In my youth (Galway, 80s) it could mean both, and I knew plenty of both kinds. OED: “2. Brit. A musician or music enthusiast, esp. (freq. mildly depreciative) one who takes himself or herself too seriously.” In reference to fans, it usually denoted an indie obsessive, though maybe there wasn’t much else to be obsessed with.

    “Indie” seems to be originally US, and is not to be confused with the Indo (the Irish Independent newspaper) or the Sindo (the prurient Sunday Independent).

  49. J. W. Brewer says:

    “Indie” in the sense of “indie label” as contrasted with “major label” is almost certainly originally American and can be traced back before 1950 in music industry trade publications. But “indie” as a descriptor a particular somewhat vaguely-specified style of music arising in the 1980’s (similar to if not synonymous with “alternative” and in both instances “what evolved out of punk/new wave”) may have gelled first on the other side of the ocean, perhaps in large part (this is my own suggestive hypothesis that has not really been tested) to the structural feature of the http://en.wikipedia.org/wiki/UK_Indie_Chart which had no exact parallel in the US market (to the extent airplay/sales charts existed in the US for that style, broadly construed, they were not segregated by label on indie/major grounds, and for quite some time there was no single accepted umbrella term for the genre/style).

  50. the other side of the ocean

    The U.S. is bounded by two oceans. Local context suggests you mean the nation beyond the Atlantic, but the overall theme of this post is the nation beyond the Pacific.

    Two Boston Brahmin ladies in L.A.:

    “Is it not very hot here, Flora?”

    “You must remember, Vera, that we are fully three thousand miles from the ocean!”

  51. Jim Parish says:

    The U.S. is bounded by two oceans.

    Three – it also bounds the Arctic. 😉

  52. J. W. Brewer says:

    Australia is also bounded by multiple oceans, and if you want to fly from New York to Perth the non-Pacific route (e.g. with a stop in Dubai) is just as convenient as an alternative going round the other way. (And indeed I suspect some versions of the “Pacific” route, e.g. via Hong Kong, involve going over the Arctic, because that’s how the shortest-path great circles work out.)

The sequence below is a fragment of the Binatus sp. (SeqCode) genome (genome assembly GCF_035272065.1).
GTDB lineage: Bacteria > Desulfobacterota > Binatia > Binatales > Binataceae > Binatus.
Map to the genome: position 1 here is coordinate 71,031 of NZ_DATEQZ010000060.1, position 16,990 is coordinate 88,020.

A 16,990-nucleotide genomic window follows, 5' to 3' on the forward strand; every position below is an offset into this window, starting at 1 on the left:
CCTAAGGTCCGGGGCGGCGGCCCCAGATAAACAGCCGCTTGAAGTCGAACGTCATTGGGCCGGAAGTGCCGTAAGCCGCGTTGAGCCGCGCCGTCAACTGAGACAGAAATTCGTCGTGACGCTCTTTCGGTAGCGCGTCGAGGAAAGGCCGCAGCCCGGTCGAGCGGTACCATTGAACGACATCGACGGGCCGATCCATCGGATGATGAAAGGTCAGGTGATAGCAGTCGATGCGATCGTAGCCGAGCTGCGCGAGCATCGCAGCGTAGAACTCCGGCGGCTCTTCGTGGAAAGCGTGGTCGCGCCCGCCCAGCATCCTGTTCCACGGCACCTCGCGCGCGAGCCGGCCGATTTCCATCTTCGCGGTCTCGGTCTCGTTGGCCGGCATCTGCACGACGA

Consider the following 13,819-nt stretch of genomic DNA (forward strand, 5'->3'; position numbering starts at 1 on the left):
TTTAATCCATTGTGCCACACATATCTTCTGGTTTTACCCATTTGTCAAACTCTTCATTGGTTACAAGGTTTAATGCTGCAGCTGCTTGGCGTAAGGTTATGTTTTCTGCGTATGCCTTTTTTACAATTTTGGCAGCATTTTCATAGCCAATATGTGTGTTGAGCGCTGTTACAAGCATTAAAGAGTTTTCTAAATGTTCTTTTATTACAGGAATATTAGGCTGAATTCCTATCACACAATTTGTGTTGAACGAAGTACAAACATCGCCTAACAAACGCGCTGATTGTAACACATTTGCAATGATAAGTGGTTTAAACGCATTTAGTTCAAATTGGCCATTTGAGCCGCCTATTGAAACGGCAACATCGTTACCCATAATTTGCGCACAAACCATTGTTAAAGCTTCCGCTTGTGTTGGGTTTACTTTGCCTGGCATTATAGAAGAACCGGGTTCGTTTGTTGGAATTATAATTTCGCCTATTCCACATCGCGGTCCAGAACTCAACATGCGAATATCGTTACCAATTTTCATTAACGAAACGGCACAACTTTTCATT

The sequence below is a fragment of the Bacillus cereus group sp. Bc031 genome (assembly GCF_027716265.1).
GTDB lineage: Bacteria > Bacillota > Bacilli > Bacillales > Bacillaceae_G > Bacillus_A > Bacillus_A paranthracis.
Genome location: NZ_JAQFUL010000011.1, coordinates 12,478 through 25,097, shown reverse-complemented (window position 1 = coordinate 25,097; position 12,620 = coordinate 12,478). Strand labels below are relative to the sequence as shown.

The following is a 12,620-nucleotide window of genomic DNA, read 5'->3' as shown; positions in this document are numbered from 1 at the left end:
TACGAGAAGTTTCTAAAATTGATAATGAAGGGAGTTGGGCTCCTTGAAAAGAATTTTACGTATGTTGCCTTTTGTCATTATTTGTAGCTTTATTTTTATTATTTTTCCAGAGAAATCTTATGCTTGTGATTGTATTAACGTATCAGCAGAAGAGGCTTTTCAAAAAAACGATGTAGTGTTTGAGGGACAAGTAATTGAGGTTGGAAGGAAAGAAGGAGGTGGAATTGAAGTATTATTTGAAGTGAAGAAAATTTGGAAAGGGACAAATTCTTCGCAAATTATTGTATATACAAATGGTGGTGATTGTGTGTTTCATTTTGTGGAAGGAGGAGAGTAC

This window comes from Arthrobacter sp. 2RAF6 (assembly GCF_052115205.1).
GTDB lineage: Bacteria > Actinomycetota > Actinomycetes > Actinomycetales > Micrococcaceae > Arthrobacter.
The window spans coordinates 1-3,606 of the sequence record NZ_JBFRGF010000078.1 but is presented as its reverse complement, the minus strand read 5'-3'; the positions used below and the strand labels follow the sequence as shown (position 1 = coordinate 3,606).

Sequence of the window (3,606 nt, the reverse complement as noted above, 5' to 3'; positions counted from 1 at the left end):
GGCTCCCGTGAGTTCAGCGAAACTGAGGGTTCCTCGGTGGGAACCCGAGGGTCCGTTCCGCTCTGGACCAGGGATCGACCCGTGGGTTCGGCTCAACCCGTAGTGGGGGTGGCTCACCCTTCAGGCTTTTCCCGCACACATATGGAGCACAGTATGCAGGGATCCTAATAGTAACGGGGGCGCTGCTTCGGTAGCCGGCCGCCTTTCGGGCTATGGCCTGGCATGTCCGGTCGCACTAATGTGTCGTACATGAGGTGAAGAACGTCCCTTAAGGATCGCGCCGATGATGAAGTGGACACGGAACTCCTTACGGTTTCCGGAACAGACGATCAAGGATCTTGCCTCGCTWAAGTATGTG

But since I have lived over 85% of my life along the Atlantic seaboard, it’s probably fair to say that my default meaning of “across the [not otherwise specified] ocean” is “on the other side of the Atlantic.”

  53. The “ie” suffix words from Austalia seem to be abbreviated versions of nouns, with the same meaning as the original. A barbie is a barbeque; sunnies are sunglasses; etc. The short form is cute but does not add a new meaning.

    In American slang, adding ie or y to an adjective to form a noun, or to a noun operating as a modifier, is very common and usually forms a word with a new meaning, or a single word where a phrase was previously needed, both in well-established words that originated as slang and in current slang:

    brownie, blondie (the baked goods), fixie (a fixed-gear bicycle), stiffy (an erection), shawty (shorty, a pretty woman), softie, cutie, goody, homie, hoodie (hooded sweatshirt), fatty, sweetie, righty, lefty, mixie (a person of mixed race), nighty, smoothie.

    Selfie – meaning a self-portrait photograph taken with a phone and texted or posted – seems to be as or more natural as an Americanism. Not to say that it isn’t Australian in origin, just that use of the ie or y suffix to make a new noun and not just an abbreviation of an existing one seems to be more American.

  54. Bathrobe says:

    Selfie – meaning a self-portrait photograph taken with a phone and texted or posted – seems to be as or more natural as an Americanism.

    That’s how I felt.

  55. It’s not slang perhaps, but I’ve noted a couple of usages that seem peculiar to Australia.

    One is the use of “farewell” as a transitive verb, often used to describe funerals. “His family and friends farewelled Phil McCludgie at the Gungahlin Funeral Home last Wednesday.”

    The other is a back-formation from “versus”, interpreted as “verses”. Thus, “In cricket, Paramatta will verse Cronulla next Saturday.”

  56. Breffni says:

    Maidhc, there’s a Language Log post about “versing” with a bunch of links, including one to a 2005 LH post. It seems it’s common in the US too, among kids at least, but the Log post says it’s been “widely enough accepted in Australia to get an entry in the Macquarie Dictionary.”

  57. Paul (other Paul) says: